With banks under pressure to complete PRA 110 reports quickly, key individuals often update processes on the fly with no time to record the changes. This can introduce key person risk, with others unable to adequately step in to cover illness, holidays, or career progression. As such, it’s important to keep your policies, procedures and processes up to date to improve standardisation – regardless of who is carrying out the work.

Governance and reporting culture

You need good governance to embed effective regulatory reporting processes and maintain oversight. This includes making sure your team are following key policies and procedures, and the quality is appropriate. Firms need to produce accurate MI to document any stumbling blocks across the reporting process, with clear escalation routes to address any issues or fix any inaccuracies. Creating the right reporting culture, across all your teams will help create accurate PRA 110, reducing the potential for regulatory intervention for poor regulatory reporting.

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Thinking about reporting from the start 

When developing new initiatives, regulatory reporting is generally an afterthought at the product launch stage. But this can be a problem as there’s limited time to factor in the changes needed for the PRA 110. In the short term, manual adjustment is the only way to include the new product into the report – which can increase the potential for inaccuracies. In the long term, this leads to more reporting processes changes on the go, increasing key person risk and the potential for regulatory scrutiny.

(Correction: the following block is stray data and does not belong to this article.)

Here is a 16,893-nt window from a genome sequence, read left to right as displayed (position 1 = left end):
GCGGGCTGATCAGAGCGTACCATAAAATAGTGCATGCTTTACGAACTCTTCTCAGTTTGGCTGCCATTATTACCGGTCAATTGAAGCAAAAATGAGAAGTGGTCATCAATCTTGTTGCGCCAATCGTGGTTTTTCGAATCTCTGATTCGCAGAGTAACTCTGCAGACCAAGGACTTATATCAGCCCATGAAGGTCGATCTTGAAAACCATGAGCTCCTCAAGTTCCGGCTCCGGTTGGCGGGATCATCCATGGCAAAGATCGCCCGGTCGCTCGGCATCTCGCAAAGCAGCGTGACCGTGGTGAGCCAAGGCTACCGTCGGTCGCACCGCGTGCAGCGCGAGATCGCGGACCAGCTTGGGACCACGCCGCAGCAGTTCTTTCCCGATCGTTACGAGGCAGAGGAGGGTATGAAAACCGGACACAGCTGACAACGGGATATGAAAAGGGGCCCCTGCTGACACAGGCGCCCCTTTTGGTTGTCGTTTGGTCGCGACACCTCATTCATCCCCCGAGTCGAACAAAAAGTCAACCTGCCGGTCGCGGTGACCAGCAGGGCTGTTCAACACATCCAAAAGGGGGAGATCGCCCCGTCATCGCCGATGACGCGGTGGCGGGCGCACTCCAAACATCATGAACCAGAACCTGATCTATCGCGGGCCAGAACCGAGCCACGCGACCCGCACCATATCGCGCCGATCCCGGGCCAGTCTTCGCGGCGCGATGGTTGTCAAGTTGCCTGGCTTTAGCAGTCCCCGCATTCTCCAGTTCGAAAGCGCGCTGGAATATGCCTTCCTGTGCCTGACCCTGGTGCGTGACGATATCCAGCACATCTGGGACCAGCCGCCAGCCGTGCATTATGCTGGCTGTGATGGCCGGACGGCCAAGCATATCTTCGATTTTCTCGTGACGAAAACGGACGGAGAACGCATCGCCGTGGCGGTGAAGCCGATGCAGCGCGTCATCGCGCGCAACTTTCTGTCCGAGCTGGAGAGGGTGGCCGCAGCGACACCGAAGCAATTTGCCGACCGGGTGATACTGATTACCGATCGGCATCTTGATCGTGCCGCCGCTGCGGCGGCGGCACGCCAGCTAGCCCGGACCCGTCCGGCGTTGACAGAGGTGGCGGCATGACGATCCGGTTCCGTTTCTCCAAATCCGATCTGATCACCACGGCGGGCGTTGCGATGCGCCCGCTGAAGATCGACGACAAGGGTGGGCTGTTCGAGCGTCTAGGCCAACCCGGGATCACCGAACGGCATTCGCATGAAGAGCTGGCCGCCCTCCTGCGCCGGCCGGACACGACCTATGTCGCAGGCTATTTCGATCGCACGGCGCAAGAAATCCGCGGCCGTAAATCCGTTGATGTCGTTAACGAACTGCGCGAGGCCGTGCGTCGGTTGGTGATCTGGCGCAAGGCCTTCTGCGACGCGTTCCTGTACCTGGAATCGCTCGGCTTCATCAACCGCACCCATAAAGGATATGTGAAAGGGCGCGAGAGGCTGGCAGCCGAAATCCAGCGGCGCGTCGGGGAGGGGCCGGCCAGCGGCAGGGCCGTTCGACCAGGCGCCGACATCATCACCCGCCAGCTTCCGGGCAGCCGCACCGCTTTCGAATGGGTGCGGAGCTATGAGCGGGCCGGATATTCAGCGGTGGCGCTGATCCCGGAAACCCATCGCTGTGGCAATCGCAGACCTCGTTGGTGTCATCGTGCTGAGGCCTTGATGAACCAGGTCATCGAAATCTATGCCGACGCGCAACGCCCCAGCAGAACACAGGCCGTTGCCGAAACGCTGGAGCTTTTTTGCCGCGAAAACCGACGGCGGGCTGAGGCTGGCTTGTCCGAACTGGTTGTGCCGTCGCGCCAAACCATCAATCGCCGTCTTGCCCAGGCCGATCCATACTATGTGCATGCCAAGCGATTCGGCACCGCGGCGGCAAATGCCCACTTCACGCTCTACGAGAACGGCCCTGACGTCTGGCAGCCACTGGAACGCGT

Instead, you can think about new regulatory reporting requirements from the point of inception. This includes mapping the product profile across the business, from onboarding all the way through to regulatory oversight and MI. Working in this way will help embed new products into regulatory returns and improve accuracy.

Improving your PRA 110 return

For many of the above, poor data quality and data governance processes are the underlying issues. Ideally, you’ll want to set up a data warehouse which is essentially a data management system to centralise your internal and external data. This provides a single source of truth for use across your business and improves consistency. But it can be expensive to set up and will take time. In the short term, it’s important to review your data governance and data quality processes to ensure on-going accuracy and completeness.

Additional training can help all relevant teams understand their role in PRA 110 reporting, helping to improve engagement, turnaround times and accuracy. Your regulatory reporting team may also benefit from additional training to spot discrepancies and improve alignment across multiple reports. This needs support through effective governance to improve oversight, standardise procedures and build the right reporting culture.

Finally, it’s important to think about the role of your second and third line to provide additional oversight and assurance over your PRA 110 report. While the second line can be checking your inputs and assessing accuracy of the final report prior to submission, your third line can conduct periodic reviews of the end-to-end PRA110 production processes, specifically checking for PRA 110 return completeness and accuracy.

This independent assurance can give your senior stakeholders greater assurance over your regulatory reporting processes and reduce the potential for an s166 review or other regulatory actions.

For more insight and guidance, get in touch with Kantilal Pithia.